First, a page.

The Labour leadership election becomes more controversial by the day. Despite Jeremy Corbyn dismissing claims of infiltration as “nonsense”, the party has accepted it could ban up to 100,000 people from the final vote.
Is that true? Has the party been a victim of mass infiltration by dastardly Tories, bent on giving an "unelectable" leader power? City A.M. has investigated the claims – and found Harman's worst fears are unlikely to be true.
Here's why. Under the new system, the Labour party has decided to go with one-person-one-vote, where anyone can sign up to the party to vote as long as they share Labour’s “aims and values”.
After the latest bout of sign-ups in the run-up to voting, here are the final figures (given they are not blocked from doing so over the next few weeks):
Let’s take a minute to reflect on those numbers: 105,973 new members since the General Election, far more than the Labour party has had in recent years, and a huge increase from the trend of members before 2015.
What that means
If the party was heavily infiltrated by those who want to skew the result for their own malicious purposes, you'd expect more sign-ups from traditionally less Labour areas such as Surrey or Kent, rather than in Merseyside or South Yorkshire. You'd then expect to see a change in regional make-up of membership between 2010 and now, with concentration growing in the south.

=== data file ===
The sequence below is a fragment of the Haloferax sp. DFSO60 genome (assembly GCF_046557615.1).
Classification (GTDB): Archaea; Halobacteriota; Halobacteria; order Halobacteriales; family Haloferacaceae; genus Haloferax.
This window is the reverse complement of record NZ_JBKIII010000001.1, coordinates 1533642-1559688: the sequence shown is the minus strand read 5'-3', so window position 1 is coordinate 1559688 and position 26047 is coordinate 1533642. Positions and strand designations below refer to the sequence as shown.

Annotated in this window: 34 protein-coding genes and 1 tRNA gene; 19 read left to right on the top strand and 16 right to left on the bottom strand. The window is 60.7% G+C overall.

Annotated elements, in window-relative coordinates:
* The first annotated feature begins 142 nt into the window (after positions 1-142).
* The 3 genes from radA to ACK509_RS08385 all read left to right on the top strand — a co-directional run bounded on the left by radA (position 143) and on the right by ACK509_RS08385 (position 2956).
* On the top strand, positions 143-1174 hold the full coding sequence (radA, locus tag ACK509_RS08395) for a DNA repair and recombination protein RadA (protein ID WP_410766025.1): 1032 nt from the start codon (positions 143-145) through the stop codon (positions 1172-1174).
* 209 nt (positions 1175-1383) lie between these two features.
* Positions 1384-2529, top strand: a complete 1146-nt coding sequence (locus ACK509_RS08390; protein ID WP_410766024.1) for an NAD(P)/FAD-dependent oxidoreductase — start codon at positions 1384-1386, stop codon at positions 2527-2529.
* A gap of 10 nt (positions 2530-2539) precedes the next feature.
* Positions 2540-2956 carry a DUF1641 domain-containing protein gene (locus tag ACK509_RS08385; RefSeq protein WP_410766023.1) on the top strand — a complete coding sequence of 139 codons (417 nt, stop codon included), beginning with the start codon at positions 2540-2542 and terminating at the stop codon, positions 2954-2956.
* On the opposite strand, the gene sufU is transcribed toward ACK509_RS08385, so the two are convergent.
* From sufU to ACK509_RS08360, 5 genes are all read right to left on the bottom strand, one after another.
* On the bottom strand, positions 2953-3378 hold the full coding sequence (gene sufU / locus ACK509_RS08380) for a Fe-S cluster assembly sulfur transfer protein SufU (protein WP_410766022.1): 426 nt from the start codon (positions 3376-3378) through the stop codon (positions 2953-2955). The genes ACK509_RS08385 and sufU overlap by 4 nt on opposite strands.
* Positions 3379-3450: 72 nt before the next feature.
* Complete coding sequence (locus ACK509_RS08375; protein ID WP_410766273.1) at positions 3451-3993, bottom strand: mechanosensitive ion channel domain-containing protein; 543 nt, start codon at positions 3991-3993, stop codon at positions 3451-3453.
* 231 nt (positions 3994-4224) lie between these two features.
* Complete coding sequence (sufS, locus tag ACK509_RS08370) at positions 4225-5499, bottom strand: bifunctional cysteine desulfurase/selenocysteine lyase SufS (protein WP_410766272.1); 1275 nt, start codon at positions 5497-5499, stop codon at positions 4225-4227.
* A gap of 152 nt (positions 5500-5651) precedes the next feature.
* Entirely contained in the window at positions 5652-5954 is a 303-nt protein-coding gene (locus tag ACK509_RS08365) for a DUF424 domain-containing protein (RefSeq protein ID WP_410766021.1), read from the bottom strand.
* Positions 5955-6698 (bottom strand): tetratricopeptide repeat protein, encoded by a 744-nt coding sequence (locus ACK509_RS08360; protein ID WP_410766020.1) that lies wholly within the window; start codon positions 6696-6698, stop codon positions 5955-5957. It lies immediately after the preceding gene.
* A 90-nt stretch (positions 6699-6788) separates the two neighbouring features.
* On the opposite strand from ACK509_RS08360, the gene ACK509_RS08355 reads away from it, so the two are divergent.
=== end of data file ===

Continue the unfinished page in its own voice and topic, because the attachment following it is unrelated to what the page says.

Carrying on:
But a comparison of YouGov figures from a poll undertaken just before registration for the leadership vote closed, and regional Labour Party membership research undertaken in 2010 suggests membership was consistent across the regions between 2010 and 2015 – even after this summer's surge in sign-ups.
What’s more, Labour’s membership figures were fairly consistent between 2010 and just after the 2015 General Election. The below graph, from a House of Commons briefing paper a few weeks ago, shows this.
Putting two together, Labour membership by region has been consistent between 2010 and now – which suggests Labour isn't being infiltrated on a mass scale.
But there was something else: comparing support for Labour during the General Election with the membership figures, it turns out London and the south have far more Labour members than you would expect based on the party's proportion of support at the General Election..
What might explain this? Well, for years now the Labour Party has been "concerned that there is a tendency, particularly in some traditionally strong Labour areas, for party organisation to be inadequate".
So given the sign-ups have not been concentrated in areas that traditionally show strong support for other parties, with growth across all regions, it appears new members are not overwhelmingly Conservatives, or Greens, or those who support any other party. Then, perhaps, it is just as likely that new members are those who were previously politically inactive.